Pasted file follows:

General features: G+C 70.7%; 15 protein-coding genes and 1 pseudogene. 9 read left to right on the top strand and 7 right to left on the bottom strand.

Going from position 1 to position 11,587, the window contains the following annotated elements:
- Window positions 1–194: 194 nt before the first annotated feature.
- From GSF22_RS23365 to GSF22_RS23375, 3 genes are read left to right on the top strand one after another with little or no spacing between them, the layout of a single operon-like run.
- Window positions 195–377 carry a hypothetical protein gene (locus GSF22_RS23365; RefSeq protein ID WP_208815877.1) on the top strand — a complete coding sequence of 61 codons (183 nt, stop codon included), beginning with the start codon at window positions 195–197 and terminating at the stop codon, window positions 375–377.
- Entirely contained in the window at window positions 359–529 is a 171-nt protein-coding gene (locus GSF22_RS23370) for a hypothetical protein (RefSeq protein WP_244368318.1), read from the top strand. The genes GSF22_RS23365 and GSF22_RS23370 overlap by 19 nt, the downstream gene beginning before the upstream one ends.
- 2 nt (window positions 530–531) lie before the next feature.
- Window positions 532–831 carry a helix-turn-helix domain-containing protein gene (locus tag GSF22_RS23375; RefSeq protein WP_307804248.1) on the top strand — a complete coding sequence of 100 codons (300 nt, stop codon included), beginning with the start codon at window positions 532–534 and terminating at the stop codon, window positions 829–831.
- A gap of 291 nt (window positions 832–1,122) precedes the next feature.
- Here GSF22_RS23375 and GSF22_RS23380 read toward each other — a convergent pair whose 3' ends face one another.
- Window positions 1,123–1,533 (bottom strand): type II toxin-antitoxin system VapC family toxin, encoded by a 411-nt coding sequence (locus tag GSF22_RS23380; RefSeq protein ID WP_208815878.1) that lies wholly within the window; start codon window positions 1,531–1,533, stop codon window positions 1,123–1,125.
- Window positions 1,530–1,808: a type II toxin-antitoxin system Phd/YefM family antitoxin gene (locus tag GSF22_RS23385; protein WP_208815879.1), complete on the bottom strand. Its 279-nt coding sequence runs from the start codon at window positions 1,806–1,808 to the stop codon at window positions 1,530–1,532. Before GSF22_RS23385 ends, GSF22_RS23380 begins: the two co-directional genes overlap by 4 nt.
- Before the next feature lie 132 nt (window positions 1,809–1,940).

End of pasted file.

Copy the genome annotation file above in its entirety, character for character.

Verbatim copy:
General features: G+C 70.7%; 15 protein-coding genes and 1 pseudogene. 9 read left to right on the top strand and 7 right to left on the bottom strand.

Going from position 1 to position 11,587, the window contains the following annotated elements:
- Window positions 1–194: 194 nt before the first annotated feature.
- From GSF22_RS23365 to GSF22_RS23375, 3 genes are read left to right on the top strand one after another with little or no spacing between them, the layout of a single operon-like run.
- Window positions 195–377 carry a hypothetical protein gene (locus GSF22_RS23365; RefSeq protein ID WP_208815877.1) on the top strand — a complete coding sequence of 61 codons (183 nt, stop codon included), beginning with the start codon at window positions 195–197 and terminating at the stop codon, window positions 375–377.
- Entirely contained in the window at window positions 359–529 is a 171-nt protein-coding gene (locus GSF22_RS23370) for a hypothetical protein (RefSeq protein WP_244368318.1), read from the top strand. The genes GSF22_RS23365 and GSF22_RS23370 overlap by 19 nt, the downstream gene beginning before the upstream one ends.
- 2 nt (window positions 530–531) lie before the next feature.
- Window positions 532–831 carry a helix-turn-helix domain-containing protein gene (locus tag GSF22_RS23375; RefSeq protein WP_307804248.1) on the top strand — a complete coding sequence of 100 codons (300 nt, stop codon included), beginning with the start codon at window positions 532–534 and terminating at the stop codon, window positions 829–831.
- A gap of 291 nt (window positions 832–1,122) precedes the next feature.
- Here GSF22_RS23375 and GSF22_RS23380 read toward each other — a convergent pair whose 3' ends face one another.
- Window positions 1,123–1,533 (bottom strand): type II toxin-antitoxin system VapC family toxin, encoded by a 411-nt coding sequence (locus tag GSF22_RS23380; RefSeq protein ID WP_208815878.1) that lies wholly within the window; start codon window positions 1,531–1,533, stop codon window positions 1,123–1,125.
- Window positions 1,530–1,808: a type II toxin-antitoxin system Phd/YefM family antitoxin gene (locus tag GSF22_RS23385; protein WP_208815879.1), complete on the bottom strand. Its 279-nt coding sequence runs from the start codon at window positions 1,806–1,808 to the stop codon at window positions 1,530–1,532. Before GSF22_RS23385 ends, GSF22_RS23380 begins: the two co-directional genes overlap by 4 nt.
- Before the next feature lie 132 nt (window positions 1,809–1,940).